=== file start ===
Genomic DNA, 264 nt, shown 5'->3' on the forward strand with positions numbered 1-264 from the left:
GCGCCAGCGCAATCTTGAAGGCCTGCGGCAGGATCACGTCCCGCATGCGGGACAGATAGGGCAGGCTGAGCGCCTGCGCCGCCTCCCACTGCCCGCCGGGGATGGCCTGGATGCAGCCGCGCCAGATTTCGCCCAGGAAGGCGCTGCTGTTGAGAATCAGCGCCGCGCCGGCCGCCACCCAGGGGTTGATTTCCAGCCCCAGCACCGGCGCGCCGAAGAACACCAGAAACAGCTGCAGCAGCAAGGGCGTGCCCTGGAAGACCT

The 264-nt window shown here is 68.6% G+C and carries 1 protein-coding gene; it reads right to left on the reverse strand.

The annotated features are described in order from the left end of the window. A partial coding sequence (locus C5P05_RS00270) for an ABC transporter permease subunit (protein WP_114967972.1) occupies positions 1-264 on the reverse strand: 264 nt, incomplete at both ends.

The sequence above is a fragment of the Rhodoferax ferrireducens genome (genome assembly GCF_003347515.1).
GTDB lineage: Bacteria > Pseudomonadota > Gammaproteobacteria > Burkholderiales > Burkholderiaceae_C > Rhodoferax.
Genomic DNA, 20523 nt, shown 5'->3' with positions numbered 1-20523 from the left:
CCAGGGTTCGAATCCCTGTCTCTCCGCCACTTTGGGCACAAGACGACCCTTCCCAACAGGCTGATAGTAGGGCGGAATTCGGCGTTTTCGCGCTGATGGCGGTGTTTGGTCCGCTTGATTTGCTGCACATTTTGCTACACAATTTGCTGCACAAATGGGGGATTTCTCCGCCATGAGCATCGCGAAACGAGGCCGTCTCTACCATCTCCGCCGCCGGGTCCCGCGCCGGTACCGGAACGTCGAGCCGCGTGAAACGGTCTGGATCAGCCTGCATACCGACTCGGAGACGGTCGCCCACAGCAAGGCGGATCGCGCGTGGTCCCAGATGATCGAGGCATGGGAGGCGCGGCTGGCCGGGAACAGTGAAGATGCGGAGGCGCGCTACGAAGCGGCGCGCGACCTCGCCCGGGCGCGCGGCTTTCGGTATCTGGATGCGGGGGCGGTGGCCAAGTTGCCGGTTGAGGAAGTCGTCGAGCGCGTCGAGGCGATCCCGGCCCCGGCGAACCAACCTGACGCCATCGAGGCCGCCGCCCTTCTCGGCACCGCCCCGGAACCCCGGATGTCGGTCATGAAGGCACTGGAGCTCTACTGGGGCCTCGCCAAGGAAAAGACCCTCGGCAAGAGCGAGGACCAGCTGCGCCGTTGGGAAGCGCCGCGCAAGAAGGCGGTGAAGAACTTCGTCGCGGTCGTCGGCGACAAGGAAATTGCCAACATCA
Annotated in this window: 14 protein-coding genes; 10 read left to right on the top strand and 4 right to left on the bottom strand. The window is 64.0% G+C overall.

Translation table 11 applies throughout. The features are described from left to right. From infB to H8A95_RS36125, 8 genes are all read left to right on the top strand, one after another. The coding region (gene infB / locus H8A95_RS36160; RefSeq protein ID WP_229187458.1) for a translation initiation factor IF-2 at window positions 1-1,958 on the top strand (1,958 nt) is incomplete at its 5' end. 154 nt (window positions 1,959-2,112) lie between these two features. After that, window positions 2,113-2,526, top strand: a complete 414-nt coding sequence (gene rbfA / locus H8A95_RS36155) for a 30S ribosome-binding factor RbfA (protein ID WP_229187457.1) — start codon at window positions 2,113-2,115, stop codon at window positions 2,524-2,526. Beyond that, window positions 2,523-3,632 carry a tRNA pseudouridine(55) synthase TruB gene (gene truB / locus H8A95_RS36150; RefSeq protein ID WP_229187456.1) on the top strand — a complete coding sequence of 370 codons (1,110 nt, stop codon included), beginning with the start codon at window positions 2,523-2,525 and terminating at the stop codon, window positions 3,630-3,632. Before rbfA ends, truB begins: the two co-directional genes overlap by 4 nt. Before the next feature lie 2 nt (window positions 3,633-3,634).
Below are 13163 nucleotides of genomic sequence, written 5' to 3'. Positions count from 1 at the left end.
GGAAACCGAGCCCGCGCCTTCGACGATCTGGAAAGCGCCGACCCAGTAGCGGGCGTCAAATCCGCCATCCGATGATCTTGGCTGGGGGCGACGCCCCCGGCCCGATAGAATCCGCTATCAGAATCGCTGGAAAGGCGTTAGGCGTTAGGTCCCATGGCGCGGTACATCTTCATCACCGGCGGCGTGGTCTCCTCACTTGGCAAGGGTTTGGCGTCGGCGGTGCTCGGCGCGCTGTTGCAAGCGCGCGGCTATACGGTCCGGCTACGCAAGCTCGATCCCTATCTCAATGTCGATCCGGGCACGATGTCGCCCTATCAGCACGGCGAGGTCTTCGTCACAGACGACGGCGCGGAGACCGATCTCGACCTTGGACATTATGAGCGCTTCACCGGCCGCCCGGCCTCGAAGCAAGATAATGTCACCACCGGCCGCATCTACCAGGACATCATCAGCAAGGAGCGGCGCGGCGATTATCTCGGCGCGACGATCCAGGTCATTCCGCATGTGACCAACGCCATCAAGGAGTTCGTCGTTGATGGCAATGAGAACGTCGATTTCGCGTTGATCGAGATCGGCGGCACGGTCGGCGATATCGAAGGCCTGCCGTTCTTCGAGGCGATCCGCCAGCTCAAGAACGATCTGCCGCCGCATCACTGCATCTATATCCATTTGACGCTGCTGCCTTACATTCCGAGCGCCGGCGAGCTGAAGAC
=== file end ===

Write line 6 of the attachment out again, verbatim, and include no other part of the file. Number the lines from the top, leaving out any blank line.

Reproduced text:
GTDB lineage: Bacteria > Pseudomonadota > Gammaproteobacteria > Burkholderiales > Burkholderiaceae_C > Rhodoferax.